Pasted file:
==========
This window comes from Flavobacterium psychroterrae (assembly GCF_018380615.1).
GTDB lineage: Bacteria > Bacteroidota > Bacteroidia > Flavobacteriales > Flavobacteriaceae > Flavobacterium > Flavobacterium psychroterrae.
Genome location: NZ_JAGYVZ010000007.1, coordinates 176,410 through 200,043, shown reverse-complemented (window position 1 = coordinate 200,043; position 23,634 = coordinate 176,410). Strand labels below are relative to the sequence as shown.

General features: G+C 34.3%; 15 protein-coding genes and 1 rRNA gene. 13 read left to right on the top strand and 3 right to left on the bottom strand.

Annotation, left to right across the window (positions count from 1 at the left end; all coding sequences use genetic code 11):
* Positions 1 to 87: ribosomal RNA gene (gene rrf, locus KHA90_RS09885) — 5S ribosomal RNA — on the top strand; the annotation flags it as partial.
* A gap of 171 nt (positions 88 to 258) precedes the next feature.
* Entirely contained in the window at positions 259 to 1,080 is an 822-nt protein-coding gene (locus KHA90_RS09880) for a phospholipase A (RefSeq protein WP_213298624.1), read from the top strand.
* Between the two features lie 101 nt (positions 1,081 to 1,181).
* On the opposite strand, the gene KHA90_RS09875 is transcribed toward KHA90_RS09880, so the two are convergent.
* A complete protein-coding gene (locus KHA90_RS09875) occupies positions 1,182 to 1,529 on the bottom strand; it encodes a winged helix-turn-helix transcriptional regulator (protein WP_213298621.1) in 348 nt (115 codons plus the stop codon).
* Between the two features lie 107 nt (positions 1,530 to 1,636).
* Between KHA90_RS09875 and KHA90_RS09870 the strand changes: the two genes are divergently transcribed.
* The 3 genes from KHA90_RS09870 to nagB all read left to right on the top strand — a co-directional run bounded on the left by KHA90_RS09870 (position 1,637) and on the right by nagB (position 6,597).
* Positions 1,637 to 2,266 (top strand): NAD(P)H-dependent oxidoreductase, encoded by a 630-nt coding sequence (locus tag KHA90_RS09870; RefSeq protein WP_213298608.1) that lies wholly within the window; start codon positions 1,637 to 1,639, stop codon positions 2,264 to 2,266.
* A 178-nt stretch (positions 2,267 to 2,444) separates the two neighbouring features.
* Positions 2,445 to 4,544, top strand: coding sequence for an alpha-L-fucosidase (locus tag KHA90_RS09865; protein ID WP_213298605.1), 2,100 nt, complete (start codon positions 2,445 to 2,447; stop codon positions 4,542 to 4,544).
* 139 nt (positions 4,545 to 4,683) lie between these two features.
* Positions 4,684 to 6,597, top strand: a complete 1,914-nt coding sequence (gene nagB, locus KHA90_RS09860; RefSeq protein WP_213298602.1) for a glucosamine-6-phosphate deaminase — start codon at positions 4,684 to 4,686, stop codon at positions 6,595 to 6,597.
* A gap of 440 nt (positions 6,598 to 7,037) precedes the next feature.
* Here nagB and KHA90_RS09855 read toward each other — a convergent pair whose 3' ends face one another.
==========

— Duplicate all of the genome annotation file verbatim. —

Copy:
This window comes from Flavobacterium psychroterrae (assembly GCF_018380615.1).
GTDB lineage: Bacteria > Bacteroidota > Bacteroidia > Flavobacteriales > Flavobacteriaceae > Flavobacterium > Flavobacterium psychroterrae.
Genome location: NZ_JAGYVZ010000007.1, coordinates 176,410 through 200,043, shown reverse-complemented (window position 1 = coordinate 200,043; position 23,634 = coordinate 176,410). Strand labels below are relative to the sequence as shown.

General features: G+C 34.3%; 15 protein-coding genes and 1 rRNA gene. 13 read left to right on the top strand and 3 right to left on the bottom strand.

Annotation, left to right across the window (positions count from 1 at the left end; all coding sequences use genetic code 11):
* Positions 1 to 87: ribosomal RNA gene (gene rrf, locus KHA90_RS09885) — 5S ribosomal RNA — on the top strand; the annotation flags it as partial.
* A gap of 171 nt (positions 88 to 258) precedes the next feature.
* Entirely contained in the window at positions 259 to 1,080 is an 822-nt protein-coding gene (locus KHA90_RS09880) for a phospholipase A (RefSeq protein WP_213298624.1), read from the top strand.
* Between the two features lie 101 nt (positions 1,081 to 1,181).
* On the opposite strand, the gene KHA90_RS09875 is transcribed toward KHA90_RS09880, so the two are convergent.
* A complete protein-coding gene (locus KHA90_RS09875) occupies positions 1,182 to 1,529 on the bottom strand; it encodes a winged helix-turn-helix transcriptional regulator (protein WP_213298621.1) in 348 nt (115 codons plus the stop codon).
* Between the two features lie 107 nt (positions 1,530 to 1,636).
* Between KHA90_RS09875 and KHA90_RS09870 the strand changes: the two genes are divergently transcribed.
* The 3 genes from KHA90_RS09870 to nagB all read left to right on the top strand — a co-directional run bounded on the left by KHA90_RS09870 (position 1,637) and on the right by nagB (position 6,597).
* Positions 1,637 to 2,266 (top strand): NAD(P)H-dependent oxidoreductase, encoded by a 630-nt coding sequence (locus tag KHA90_RS09870; RefSeq protein WP_213298608.1) that lies wholly within the window; start codon positions 1,637 to 1,639, stop codon positions 2,264 to 2,266.
* A 178-nt stretch (positions 2,267 to 2,444) separates the two neighbouring features.
* Positions 2,445 to 4,544, top strand: coding sequence for an alpha-L-fucosidase (locus tag KHA90_RS09865; protein ID WP_213298605.1), 2,100 nt, complete (start codon positions 2,445 to 2,447; stop codon positions 4,542 to 4,544).
* 139 nt (positions 4,545 to 4,683) lie between these two features.
* Positions 4,684 to 6,597, top strand: a complete 1,914-nt coding sequence (gene nagB, locus KHA90_RS09860; RefSeq protein WP_213298602.1) for a glucosamine-6-phosphate deaminase — start codon at positions 4,684 to 4,686, stop codon at positions 6,595 to 6,597.
* A gap of 440 nt (positions 6,598 to 7,037) precedes the next feature.
* Here nagB and KHA90_RS09855 read toward each other — a convergent pair whose 3' ends face one another.